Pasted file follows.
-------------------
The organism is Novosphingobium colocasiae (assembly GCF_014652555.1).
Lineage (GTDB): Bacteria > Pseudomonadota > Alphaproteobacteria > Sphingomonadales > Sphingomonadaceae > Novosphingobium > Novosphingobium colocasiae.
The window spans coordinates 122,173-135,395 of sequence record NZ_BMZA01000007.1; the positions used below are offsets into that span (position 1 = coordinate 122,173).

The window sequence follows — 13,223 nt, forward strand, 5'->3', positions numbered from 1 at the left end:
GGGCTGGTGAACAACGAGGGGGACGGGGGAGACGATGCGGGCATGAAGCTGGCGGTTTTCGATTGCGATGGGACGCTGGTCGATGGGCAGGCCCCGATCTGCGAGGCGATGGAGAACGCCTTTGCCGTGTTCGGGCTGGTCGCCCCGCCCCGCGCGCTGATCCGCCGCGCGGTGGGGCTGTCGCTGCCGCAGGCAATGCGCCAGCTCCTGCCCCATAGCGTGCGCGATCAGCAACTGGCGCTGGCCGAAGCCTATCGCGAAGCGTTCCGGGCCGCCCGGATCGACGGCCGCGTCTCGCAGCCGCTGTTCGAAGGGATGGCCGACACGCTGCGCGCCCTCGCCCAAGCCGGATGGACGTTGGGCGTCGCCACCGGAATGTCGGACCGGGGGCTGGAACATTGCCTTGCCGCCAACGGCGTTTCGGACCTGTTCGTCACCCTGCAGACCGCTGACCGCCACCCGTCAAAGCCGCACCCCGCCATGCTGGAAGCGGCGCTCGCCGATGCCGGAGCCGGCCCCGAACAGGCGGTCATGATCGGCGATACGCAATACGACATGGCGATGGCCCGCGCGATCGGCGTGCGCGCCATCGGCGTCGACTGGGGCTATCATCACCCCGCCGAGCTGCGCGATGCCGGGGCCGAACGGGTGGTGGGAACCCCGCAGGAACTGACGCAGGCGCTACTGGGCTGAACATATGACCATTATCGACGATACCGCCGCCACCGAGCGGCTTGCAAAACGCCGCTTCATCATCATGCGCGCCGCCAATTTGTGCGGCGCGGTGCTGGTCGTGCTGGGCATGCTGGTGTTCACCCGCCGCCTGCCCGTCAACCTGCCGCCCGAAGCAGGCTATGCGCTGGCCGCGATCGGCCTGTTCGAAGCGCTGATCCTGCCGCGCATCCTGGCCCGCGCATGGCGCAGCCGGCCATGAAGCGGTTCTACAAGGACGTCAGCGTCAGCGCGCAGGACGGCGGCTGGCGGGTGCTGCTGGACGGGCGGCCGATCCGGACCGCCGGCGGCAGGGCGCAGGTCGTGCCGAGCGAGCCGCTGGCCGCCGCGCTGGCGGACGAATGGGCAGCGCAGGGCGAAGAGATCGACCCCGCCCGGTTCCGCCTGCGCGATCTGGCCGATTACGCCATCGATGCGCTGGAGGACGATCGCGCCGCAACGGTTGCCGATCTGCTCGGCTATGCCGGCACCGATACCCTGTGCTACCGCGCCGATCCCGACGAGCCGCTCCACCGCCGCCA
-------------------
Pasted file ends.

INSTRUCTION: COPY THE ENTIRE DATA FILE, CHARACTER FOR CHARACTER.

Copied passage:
The organism is Novosphingobium colocasiae (assembly GCF_014652555.1).
Lineage (GTDB): Bacteria > Pseudomonadota > Alphaproteobacteria > Sphingomonadales > Sphingomonadaceae > Novosphingobium > Novosphingobium colocasiae.
The window spans coordinates 122,173-135,395 of sequence record NZ_BMZA01000007.1; the positions used below are offsets into that span (position 1 = coordinate 122,173).

The window sequence follows — 13,223 nt, forward strand, 5'->3', positions numbered from 1 at the left end:
GGGCTGGTGAACAACGAGGGGGACGGGGGAGACGATGCGGGCATGAAGCTGGCGGTTTTCGATTGCGATGGGACGCTGGTCGATGGGCAGGCCCCGATCTGCGAGGCGATGGAGAACGCCTTTGCCGTGTTCGGGCTGGTCGCCCCGCCCCGCGCGCTGATCCGCCGCGCGGTGGGGCTGTCGCTGCCGCAGGCAATGCGCCAGCTCCTGCCCCATAGCGTGCGCGATCAGCAACTGGCGCTGGCCGAAGCCTATCGCGAAGCGTTCCGGGCCGCCCGGATCGACGGCCGCGTCTCGCAGCCGCTGTTCGAAGGGATGGCCGACACGCTGCGCGCCCTCGCCCAAGCCGGATGGACGTTGGGCGTCGCCACCGGAATGTCGGACCGGGGGCTGGAACATTGCCTTGCCGCCAACGGCGTTTCGGACCTGTTCGTCACCCTGCAGACCGCTGACCGCCACCCGTCAAAGCCGCACCCCGCCATGCTGGAAGCGGCGCTCGCCGATGCCGGAGCCGGCCCCGAACAGGCGGTCATGATCGGCGATACGCAATACGACATGGCGATGGCCCGCGCGATCGGCGTGCGCGCCATCGGCGTCGACTGGGGCTATCATCACCCCGCCGAGCTGCGCGATGCCGGGGCCGAACGGGTGGTGGGAACCCCGCAGGAACTGACGCAGGCGCTACTGGGCTGAACATATGACCATTATCGACGATACCGCCGCCACCGAGCGGCTTGCAAAACGCCGCTTCATCATCATGCGCGCCGCCAATTTGTGCGGCGCGGTGCTGGTCGTGCTGGGCATGCTGGTGTTCACCCGCCGCCTGCCCGTCAACCTGCCGCCCGAAGCAGGCTATGCGCTGGCCGCGATCGGCCTGTTCGAAGCGCTGATCCTGCCGCGCATCCTGGCCCGCGCATGGCGCAGCCGGCCATGAAGCGGTTCTACAAGGACGTCAGCGTCAGCGCGCAGGACGGCGGCTGGCGGGTGCTGCTGGACGGGCGGCCGATCCGGACCGCCGGCGGCAGGGCGCAGGTCGTGCCGAGCGAGCCGCTGGCCGCCGCGCTGGCGGACGAATGGGCAGCGCAGGGCGAAGAGATCGACCCCGCCCGGTTCCGCCTGCGCGATCTGGCCGATTACGCCATCGATGCGCTGGAGGACGATCGCGCCGCAACGGTTGCCGATCTGCTCGGCTATGCCGGCACCGATACCCTGTGCTACCGCGCCGATCCCGACGAGCCGCTCCACCGCCGCCA